Oman’s fisheries output more than doubles in five years

Muscat: Fresh and frozen fish landings at numerous locations along the Sultanate’s lengthy coastline totaled 580,240 tons in 2019, up from 279,160 tons in 2016 – representing an increase of 107 percent over the intervening five years.

The dramatic growth in fisheries output is a reflection of the increasing importance of the sector to Oman’s economic development and GDP growth, as well as the result of ongoing investments in new and upgraded fishery harbors, modern coastal fishing fleets, cold chain logistics and infrastructure, state-of-the-art wholesale auction platforms, retail souks, and the growth of overseas markets for fresh Omani fish.

According to newly published figures issued by the National Centre for Statistics and Information (NCSI), fisheries production has increased year-on-year over the past five years. It soared to 553,445 tons in 2018, up from 347,541 tons a year earlier.

Contributing the dominant share of landings were artisanal fisheries – traditional fishermen deploying small low-tech boats fitted with outboard motors – with 555,210 tons, accounting for 95 percent of the total catch in 2019.  Coastal fisheries dependent on modern fishing boats pitched in with around 4,000 tons last year.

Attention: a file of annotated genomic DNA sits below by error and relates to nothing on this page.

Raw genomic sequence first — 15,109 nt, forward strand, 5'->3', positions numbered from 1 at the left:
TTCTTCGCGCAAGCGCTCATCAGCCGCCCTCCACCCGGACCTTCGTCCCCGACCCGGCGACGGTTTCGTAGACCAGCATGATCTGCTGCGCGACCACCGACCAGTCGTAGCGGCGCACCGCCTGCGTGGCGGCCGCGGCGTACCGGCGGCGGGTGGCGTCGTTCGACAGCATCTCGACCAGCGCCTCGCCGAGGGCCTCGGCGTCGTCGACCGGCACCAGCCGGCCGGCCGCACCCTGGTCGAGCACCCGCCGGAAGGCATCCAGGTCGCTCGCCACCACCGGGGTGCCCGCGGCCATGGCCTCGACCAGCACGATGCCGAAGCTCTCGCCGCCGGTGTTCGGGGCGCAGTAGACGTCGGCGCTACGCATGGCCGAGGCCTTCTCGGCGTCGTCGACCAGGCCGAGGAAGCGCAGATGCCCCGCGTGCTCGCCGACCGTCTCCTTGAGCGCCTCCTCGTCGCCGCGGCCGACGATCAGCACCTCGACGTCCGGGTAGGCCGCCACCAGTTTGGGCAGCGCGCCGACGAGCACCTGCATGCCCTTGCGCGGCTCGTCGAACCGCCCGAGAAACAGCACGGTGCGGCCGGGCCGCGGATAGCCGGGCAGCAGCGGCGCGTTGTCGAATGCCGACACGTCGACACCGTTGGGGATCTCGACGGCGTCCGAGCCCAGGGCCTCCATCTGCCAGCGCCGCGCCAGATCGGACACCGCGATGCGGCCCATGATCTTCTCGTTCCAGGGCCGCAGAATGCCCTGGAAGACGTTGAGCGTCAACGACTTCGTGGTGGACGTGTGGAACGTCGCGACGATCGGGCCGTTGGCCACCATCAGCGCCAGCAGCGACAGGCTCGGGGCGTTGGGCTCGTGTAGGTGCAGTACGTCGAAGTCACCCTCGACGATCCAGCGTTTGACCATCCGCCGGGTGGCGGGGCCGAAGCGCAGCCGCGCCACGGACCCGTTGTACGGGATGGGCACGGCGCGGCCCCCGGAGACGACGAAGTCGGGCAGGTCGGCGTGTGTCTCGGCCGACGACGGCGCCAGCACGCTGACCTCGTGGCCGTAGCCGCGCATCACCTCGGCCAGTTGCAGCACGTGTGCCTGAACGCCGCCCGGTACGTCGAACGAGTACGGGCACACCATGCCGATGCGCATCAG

But emerging as a distinctive player in commercial fisheries, which contributed just over 20,000 tons last year, up from a mere 413 tons in 2018.    Aquaculture, a fledging new segment of the fisheries industry, has seen its share more than double to 1,054 tons last year, up from 451 tons in 2018, bolstered by sizable investments in the sector.

Significantly, sardine landings amounted to over 275,000 tons in 2019, accounting for nearly half of Oman’s total catch last year, while also driving new investments in canning, fish oil and fish meal projects.  Other small pelagics of note were Indian Mackerel (11,300 tons) and anchovy (17,482 tons).

Dominating landings among the large pelagics were Yellowfin tuna (37,000 tons), Longtail tuna (14,700 tons), Kingfish (2,100 tons), and Barracuda (10,900 tons).  Landings of key demersal species included Emperor fish (17,040 tons), Ribbonfish (15,200 tons), and Seabream (8,600 tons).  More than 5,000 tons of shark species were also caught last year.

Around 200,000 tons of fish were exported last year, earning revenues totalling RO 84.5 million for the country, according to NCSI figures.